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ELPENOR - Home of the Greek Word

Three Millennia of Greek Literature
The Greeks Us / Greece in West  

Schiller, A glorious humanity

From Letters upon the aesthetic education of man


Icon of the Christ and New Testament Reader
Page 2

For, to speak out once for all, man only plays when in the full meaning of the word he is a man, and he is only completely a man when he plays. This proposition, which at this moment perhaps appears paradoxical, will receive a great and deep meaning if we have advanced far enough to apply it to the twofold seriousness of duty and of destiny. I promise you that the whole edifice of aesthetic art and the still more difficult art of life will be supported by this principle. But this proposition is only unexpected in science; long ago it lived and worked in art and in the feeling of the Greeks, her most accomplished masters; only they removed to Olympus what ought to have been preserved on earth. Influenced by the truth of this principle, they effaced from the brow of their gods the earnestness and labour which furrow the cheeks of mortals, and also the hollow lust that smoothes the empty face. They set free the ever serene from the chains of every purpose, of every duty, of every care, and they made indolence and indifference the envied condition of the godlike race; merely human appellations for the freest and highest mind. As well the material pressure of natural laws as the spiritual pressure of moral laws lost itself in its higher idea of necessity, which embraced at the same time both worlds, and out of the union of these two necessities issued true freedom. Inspired by this spirit, the Greeks also effaced from the features of their ideal, together with desire or inclination, all traces of volition, or, better still, they made both unrecognisable, because they knew how to wed them both in the closest alliance. It is neither charm nor is it dignity which speaks from the glorious face of the Juno Ludovici; it is neither of these, for it is both at once. While the female god challenges our veneration, the godlike woman at the same times kindles our love. But while in ecstasy we give ourselves up to the heavenly beauty, the heavenly self-repose awes us back. The whole form rests and dwells in itself - a fully complete creation in itself - and as if she were out of space, without advance or resistance; it shows no force contending with force, no opening through which time could break in. Irresistibly carried away and attracted by her womanly charm, kept off at a distance by her godly dignity, we also find ourselves at length in the state of the greatest repose, and the result is a wonderful impression, for which the understanding has no idea and language no name.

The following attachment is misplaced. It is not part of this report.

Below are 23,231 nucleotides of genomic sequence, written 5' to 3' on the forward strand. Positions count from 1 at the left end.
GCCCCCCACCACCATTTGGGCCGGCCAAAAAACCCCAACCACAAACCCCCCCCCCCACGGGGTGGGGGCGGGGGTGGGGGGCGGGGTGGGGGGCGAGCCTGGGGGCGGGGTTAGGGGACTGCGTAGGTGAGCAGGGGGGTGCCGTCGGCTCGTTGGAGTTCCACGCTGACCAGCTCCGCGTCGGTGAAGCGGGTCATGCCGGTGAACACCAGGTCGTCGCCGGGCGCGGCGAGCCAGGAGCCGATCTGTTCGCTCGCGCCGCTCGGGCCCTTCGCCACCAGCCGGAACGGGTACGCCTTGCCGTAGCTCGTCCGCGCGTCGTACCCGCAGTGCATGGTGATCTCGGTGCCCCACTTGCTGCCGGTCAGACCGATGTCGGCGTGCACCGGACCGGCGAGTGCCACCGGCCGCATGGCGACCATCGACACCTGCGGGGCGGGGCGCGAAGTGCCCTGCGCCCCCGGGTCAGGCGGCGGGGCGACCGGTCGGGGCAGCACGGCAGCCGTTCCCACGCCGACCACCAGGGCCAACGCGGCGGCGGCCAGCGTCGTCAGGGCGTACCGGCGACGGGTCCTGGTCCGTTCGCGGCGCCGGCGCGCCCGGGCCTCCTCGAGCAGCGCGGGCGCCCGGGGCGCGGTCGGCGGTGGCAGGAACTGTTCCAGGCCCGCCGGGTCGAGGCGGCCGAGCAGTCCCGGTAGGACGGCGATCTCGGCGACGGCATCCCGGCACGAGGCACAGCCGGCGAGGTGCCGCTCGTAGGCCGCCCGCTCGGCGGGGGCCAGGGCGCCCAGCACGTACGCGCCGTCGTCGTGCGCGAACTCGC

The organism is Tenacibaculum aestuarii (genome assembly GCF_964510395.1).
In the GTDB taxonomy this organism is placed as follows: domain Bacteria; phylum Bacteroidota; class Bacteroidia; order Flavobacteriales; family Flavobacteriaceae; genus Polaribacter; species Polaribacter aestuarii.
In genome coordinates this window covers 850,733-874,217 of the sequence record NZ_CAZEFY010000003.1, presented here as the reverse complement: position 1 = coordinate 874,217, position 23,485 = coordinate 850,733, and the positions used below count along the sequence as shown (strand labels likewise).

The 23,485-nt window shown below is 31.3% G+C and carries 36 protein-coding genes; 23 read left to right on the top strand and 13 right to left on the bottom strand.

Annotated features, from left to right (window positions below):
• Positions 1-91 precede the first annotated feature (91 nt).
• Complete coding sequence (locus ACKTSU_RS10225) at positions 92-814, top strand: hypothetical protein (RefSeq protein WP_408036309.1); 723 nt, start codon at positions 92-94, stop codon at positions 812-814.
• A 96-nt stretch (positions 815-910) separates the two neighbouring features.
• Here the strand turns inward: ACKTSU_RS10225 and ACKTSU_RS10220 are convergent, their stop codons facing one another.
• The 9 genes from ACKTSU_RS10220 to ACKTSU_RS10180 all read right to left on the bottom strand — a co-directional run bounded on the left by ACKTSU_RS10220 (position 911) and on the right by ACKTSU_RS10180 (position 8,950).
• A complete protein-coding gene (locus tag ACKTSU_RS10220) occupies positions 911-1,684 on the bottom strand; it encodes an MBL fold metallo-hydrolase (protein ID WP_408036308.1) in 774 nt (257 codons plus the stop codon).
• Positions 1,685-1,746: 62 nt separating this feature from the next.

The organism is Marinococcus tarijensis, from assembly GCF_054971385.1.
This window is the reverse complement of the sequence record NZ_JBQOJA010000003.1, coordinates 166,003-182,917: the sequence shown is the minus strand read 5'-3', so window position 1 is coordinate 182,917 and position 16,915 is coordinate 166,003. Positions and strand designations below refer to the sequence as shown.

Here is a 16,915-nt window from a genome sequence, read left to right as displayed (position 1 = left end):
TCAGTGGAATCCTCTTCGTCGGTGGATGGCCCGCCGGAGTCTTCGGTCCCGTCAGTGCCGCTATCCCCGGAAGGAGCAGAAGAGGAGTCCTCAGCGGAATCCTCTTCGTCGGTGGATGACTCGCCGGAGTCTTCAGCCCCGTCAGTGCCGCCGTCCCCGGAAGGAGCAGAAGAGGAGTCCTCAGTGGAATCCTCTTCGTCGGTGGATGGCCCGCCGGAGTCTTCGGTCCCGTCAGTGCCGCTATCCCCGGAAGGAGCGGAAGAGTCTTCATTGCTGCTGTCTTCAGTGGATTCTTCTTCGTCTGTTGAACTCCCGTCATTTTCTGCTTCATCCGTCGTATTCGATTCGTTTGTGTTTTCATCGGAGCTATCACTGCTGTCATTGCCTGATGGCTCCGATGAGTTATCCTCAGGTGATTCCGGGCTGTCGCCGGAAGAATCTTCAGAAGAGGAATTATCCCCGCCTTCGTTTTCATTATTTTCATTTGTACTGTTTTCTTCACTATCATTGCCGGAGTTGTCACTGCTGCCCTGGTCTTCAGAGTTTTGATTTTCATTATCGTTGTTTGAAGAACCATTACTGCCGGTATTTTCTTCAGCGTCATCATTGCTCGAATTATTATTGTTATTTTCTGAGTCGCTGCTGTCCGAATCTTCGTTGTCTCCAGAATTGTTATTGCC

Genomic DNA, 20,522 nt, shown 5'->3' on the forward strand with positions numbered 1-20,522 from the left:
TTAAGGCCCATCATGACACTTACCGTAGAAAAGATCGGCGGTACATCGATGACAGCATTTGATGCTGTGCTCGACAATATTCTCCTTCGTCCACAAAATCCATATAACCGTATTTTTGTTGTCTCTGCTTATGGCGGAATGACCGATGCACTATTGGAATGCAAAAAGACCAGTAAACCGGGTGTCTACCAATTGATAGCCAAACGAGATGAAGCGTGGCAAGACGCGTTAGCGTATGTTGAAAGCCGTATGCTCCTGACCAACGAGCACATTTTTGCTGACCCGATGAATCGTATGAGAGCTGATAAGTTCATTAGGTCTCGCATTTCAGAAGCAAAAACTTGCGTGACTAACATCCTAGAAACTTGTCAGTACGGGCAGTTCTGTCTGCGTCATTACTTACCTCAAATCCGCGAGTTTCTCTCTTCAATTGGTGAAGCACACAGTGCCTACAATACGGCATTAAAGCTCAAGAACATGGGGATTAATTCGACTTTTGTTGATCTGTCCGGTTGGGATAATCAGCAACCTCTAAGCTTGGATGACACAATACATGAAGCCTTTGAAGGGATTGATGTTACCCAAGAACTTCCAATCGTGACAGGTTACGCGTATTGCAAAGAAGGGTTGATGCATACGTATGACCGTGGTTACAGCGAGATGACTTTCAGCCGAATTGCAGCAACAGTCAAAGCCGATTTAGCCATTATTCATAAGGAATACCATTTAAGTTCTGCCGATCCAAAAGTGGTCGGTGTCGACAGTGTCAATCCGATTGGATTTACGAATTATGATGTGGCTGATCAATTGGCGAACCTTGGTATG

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   Cf. Augustine, Socrates fought foolishness, Plato perfected philosophy  Hoelderlin, The God is near, and hard to grasp  Rilke, Ein Wehn im Gott Bryant, Saintly and criminal  Emerson, When the Gods come among men  Samuel Johnson, Prepare for eternity   Papacy

Three Millennia of Greek Literature

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